What is your question?

One of the most popular living poets in the United States, Billy Collins was born in New York City in 1941. Collins is the author of nine books of poetry, including She Was Just Seventeen (2006), The Trouble with Poetry and Other Poems (2005), Nine Horses (2002), and Sailing Alone Around the Room: New and Selected Poems (2001). His work appears regularly in such periodicals as Poetry, The New Yorker, The Paris Review, and Harper's Magazine, and has been featured in various textbooks and anthologies, including those for the Pushcart Prize and the annual Best American Poetry series. Between 2001 and 2004, Collins served two terms at the 11th Poet Laureate of the United States. In his home state, Collins has been recognized as a Literary Lion of the New York Public Library (1992) and selected as the New York State Poet for 2004. Other honors include fellowships from the New York Foundation for the Arts, the National Endowment for the Arts, and the Guggenheim Foundation, and the first annual Mark Twain Prize for Humor in Poetry. He is currently a Distinguished Professor of English at Lehman College in the Bronx, where has taught for over thirty years. Ideas recorded at the 2007 Aspen Ideas Festival on: 7/4/07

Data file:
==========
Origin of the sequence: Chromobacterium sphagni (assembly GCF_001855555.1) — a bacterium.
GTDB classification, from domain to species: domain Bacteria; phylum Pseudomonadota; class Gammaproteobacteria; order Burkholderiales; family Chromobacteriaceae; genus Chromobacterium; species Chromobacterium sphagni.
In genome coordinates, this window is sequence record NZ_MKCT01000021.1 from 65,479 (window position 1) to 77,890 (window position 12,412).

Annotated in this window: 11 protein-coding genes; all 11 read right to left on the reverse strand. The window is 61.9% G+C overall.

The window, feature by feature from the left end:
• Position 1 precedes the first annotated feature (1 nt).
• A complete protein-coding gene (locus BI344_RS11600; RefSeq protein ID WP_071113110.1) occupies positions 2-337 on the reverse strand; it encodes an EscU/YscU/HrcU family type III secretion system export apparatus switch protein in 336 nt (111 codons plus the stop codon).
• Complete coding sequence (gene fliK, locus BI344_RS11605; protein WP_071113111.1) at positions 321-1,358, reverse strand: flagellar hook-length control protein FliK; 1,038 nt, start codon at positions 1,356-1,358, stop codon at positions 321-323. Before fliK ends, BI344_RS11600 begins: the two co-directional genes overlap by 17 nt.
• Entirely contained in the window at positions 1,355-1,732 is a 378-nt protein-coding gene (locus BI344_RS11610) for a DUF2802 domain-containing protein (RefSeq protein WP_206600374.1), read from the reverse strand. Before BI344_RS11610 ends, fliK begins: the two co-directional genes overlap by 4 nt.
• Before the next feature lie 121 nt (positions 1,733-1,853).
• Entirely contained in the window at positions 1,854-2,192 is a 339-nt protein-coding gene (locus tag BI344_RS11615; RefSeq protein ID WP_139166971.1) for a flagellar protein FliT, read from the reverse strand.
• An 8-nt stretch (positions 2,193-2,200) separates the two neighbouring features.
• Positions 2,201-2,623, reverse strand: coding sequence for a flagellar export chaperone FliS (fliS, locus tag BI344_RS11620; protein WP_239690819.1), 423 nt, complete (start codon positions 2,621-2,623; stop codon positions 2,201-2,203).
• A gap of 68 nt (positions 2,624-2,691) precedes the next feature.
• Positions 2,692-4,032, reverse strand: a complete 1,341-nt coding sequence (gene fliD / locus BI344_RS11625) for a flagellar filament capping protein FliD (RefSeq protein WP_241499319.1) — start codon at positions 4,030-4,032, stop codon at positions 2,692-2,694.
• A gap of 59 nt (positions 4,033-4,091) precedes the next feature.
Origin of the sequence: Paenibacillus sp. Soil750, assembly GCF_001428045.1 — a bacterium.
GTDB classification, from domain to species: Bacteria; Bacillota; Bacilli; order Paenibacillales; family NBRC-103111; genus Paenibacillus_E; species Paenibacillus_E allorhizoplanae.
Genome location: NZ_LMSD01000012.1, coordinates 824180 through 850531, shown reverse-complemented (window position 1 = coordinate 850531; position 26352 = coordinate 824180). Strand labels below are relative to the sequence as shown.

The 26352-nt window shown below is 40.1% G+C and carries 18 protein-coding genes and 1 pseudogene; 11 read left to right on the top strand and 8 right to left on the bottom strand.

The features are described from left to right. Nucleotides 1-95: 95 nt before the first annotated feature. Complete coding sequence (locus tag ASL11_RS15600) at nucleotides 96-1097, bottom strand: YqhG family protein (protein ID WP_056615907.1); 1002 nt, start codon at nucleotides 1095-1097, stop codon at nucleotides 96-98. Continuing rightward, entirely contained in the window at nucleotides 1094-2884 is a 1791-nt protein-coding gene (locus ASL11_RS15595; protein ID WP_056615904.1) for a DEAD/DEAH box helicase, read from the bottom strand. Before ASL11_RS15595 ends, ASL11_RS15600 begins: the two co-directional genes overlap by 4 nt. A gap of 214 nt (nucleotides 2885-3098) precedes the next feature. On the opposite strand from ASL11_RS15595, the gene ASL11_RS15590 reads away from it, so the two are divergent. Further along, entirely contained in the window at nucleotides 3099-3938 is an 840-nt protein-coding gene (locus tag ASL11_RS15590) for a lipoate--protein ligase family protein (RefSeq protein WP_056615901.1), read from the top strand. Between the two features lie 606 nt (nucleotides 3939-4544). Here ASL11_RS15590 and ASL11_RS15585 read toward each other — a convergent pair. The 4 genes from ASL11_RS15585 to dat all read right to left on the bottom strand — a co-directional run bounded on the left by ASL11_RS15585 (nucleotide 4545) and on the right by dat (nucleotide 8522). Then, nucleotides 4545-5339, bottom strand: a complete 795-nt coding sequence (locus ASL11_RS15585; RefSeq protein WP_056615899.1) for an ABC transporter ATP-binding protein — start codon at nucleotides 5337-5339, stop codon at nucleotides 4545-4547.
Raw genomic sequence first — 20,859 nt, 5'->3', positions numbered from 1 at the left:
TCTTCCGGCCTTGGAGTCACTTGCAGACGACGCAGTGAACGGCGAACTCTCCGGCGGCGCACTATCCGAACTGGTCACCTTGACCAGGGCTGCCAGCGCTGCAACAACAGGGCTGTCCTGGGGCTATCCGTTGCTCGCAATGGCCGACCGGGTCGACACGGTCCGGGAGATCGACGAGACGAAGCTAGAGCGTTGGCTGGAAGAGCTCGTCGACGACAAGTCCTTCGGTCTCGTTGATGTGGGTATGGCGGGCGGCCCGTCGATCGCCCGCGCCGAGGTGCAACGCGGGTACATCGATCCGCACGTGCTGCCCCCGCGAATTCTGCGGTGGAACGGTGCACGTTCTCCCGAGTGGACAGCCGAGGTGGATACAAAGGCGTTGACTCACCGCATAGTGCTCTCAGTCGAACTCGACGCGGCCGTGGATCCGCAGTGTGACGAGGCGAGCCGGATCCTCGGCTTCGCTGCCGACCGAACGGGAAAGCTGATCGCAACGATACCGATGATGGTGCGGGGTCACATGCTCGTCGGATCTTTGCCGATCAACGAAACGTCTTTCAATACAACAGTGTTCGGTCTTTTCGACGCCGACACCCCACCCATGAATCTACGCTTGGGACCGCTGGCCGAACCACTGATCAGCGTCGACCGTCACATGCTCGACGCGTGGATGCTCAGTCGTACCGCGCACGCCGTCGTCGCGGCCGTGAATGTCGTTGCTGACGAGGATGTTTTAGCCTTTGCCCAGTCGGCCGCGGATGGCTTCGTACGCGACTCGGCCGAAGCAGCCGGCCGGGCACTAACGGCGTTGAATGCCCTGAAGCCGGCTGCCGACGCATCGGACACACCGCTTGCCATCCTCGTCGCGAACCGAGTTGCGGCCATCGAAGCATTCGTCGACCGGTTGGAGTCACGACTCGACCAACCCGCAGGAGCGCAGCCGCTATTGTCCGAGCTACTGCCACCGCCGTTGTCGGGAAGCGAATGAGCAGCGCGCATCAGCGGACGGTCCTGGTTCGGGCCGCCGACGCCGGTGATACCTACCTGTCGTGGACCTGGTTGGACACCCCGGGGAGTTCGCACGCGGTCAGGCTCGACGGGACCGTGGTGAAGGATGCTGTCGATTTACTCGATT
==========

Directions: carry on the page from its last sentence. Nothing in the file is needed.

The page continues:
• Transcript


What is a question everyone should be asking themselves?

Billy Collins:    Well what are we doing with our day?  What are we doing with our everyday experience?  And how to . . .  How do you not let time just slip away from you?  How do you kind of acquire levels of attention, or levels of concentration that lead to a kind of gratitude?  So one of the big things . . . big themes in poetry . . . I think we talked about death.  That’s one.  But the other theme is gratitude.  And it’s all linked to death.   It’s like death is the main theme.  And then love and all the other stuff come out of the fact of death.  But I think the idea of just gratitude for the miracle of your life.  I mean that sounds a little corny, but just the notion that you should, you know, get down on your knees and thank God for your eyesight every 20 minutes. 

We take this amazing thing for granted.  And I think one function poetry has is that poetry is a . . . it balances out a little bit this presumptuousness.  We walk around as if we just own the earth.  And poetry tends to – at least some poetry – reminds us that . . . that this is . . . this is really the opposite of non-existence, and we are here by some kind of miraculous accident.  And that’s . . . that’s the way of quickening the pulse and of seeing colors a little more vividly, and seeing the world around you as having a deeper sense of orchestration.